Bombproof Your Horse

bombproof your horse

Chip is showing some excited body language with his head and neck high and tense

If you are trying to bombproof your horse you probably realize that this is a huge topic. It is a step by step process that involves investing time, energy and patience.

We would all like to have a bombproof horse, but are we willing to put in the time?

The first step is to gain trust and respect from your horse. Without accomplishing this, you will never be able to get him to look to you as a leader.

A solid relationship, built on trust and respect, will get you through the difficult times and rough patches. You will never be able to anticipate and prepare for every possible situation that you might encounter, so your relationship with your horse is of the utmost importance.

How can you tell if your horse sees you as his leader? Look for signs of disrespect. Some of these signs are, rubbing his head on you, walking ahead of or past you while you are leading him, stepping into your space uninvited and bumping into or pushing you.

One important thing I learned from a trainer that I respect very much is that you have to ALWAYS be consistent…this goes for training your horse to do anything.

You can’t let him rub on you a little bit or once in awhile. If he can do that sometimes, then it isn’t fair to punish him at other times. It’s either ok or it isn’t. If he uses you as an itching post he’s not showing respect. Period. However, it is ok for you to itch him.

The same goes for pushing you. Nudging you isn’t ok either, nudging is just softer pushing. It can’t be ok one time and not another time. Not if you want his respect.

Any time that your horse treats you like his subordinate you need to re-establish the boundaries.

What should you do if he passes you while you are leading him? You need to stop him and ask him to back up. You want him to back easily with a lowered head. This shows he is respecting your authority.

You also want to teach your horse that anytime you are facing towards him he isn’t welcome to step, or move any parts of his body, towards you. Anytime he invades your personal space you need to make him step immediately away.

bombproof your horse

Koda looks alert, yet calm and relaxed with his head and neck stretched out and a “soft” eye

If you get your horse to move his feet it establishes that you are in charge.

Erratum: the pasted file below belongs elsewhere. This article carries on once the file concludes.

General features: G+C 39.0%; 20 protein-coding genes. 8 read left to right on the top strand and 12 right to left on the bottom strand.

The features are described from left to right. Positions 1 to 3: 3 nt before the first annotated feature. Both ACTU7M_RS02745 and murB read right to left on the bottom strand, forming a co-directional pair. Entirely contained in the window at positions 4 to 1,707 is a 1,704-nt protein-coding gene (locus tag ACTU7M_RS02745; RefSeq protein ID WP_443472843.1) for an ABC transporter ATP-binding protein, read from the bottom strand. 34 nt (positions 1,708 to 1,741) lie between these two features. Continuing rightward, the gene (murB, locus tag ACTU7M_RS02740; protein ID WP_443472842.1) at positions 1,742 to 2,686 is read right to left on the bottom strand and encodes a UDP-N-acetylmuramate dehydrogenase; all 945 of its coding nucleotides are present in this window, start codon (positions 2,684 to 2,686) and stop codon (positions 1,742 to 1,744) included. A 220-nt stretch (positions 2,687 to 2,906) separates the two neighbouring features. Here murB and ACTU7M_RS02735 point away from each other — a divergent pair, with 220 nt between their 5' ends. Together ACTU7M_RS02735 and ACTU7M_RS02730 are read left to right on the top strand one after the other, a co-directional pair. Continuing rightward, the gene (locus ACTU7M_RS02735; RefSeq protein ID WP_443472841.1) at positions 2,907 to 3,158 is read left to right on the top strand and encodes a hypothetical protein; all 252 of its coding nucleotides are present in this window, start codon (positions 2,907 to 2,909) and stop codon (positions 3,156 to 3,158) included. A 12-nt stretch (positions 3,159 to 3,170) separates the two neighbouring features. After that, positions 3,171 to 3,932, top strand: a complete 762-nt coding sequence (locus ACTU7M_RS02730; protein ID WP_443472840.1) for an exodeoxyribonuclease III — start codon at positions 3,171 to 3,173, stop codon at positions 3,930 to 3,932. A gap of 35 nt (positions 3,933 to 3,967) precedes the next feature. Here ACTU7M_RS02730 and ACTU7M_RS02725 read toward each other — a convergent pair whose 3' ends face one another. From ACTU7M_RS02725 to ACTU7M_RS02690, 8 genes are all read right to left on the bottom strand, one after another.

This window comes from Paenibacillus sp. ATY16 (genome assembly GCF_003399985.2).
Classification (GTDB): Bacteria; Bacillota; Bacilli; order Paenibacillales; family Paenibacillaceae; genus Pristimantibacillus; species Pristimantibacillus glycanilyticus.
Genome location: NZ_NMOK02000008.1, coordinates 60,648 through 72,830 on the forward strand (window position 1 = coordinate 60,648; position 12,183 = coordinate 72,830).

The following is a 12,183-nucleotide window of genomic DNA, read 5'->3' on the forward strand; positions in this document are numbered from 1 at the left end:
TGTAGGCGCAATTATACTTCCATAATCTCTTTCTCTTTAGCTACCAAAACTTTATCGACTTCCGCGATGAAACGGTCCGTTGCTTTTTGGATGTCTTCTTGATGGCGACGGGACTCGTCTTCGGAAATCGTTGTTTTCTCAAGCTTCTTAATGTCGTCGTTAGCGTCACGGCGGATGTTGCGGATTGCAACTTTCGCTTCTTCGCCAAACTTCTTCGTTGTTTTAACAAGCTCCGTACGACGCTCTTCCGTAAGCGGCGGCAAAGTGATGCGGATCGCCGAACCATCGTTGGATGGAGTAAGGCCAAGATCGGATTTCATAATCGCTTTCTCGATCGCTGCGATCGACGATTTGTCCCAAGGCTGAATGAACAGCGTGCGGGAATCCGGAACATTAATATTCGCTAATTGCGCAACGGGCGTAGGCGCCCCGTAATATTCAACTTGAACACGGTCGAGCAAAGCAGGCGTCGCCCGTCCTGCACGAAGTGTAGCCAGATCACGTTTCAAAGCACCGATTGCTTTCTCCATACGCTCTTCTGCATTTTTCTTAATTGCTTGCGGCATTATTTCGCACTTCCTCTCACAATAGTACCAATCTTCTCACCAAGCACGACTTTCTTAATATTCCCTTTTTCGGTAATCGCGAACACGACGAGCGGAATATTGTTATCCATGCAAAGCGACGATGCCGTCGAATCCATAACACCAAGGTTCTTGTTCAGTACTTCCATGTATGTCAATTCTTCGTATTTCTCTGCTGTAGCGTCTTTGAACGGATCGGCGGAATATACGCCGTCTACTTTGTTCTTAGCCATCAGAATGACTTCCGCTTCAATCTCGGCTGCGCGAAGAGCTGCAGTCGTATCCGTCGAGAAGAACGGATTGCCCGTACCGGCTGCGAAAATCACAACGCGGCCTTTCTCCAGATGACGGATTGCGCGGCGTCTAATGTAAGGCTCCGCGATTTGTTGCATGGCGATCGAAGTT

You can invite him to approach you either loose or on the lead by turning away and allowing him to “join up” with you.

Those are the basic rules for gaining your horse’s respect. if he learns these at home, in a stress free situation, then you have a basis for working on ways to bombproof your horse in other situations.

It is a good idea to teach him a cue for calming down. If you have ever seen an excited horse, you will notice that their head is raised and often tense, whereas a calm horse carries his head and neck lowered and relaxed.

A simple exercise to teach him a cue to lower his head (thus getting his focus on you and putting him in a “calm” body position) is to hold your lead rope in a gentle grip just below where it snaps onto his halter.

Let the weight of your arm give him the “lower your head” cue. Then PATIENTLY wait for your horse to actively release the pressure by softening the muscles in his neck/lowering his head.

It is good to practice this as often as you get the chance to reinforce the cue. You could even give him a treat when he relaxes his neck and lowers his head. Also, make sure you practice this exercise any time he seems to be keyed up and/or distracted.

I think most horse owners/riders want to bombproof their horse as much as possible.

I am going to consistently work with mine over the next couple of weeks, I have got two fairly sensitive, high strung horses. Then in a few weeks I can report how I’m doing with them and we can look at some new exercises and “next steps” to build on what we’re doing! It seems like a good project for the new year.

I would love to hear from anyone else about their experiences with bomproofing their horse. I hope this post helped you a little  and I am happy to answer any questions you might have!

 

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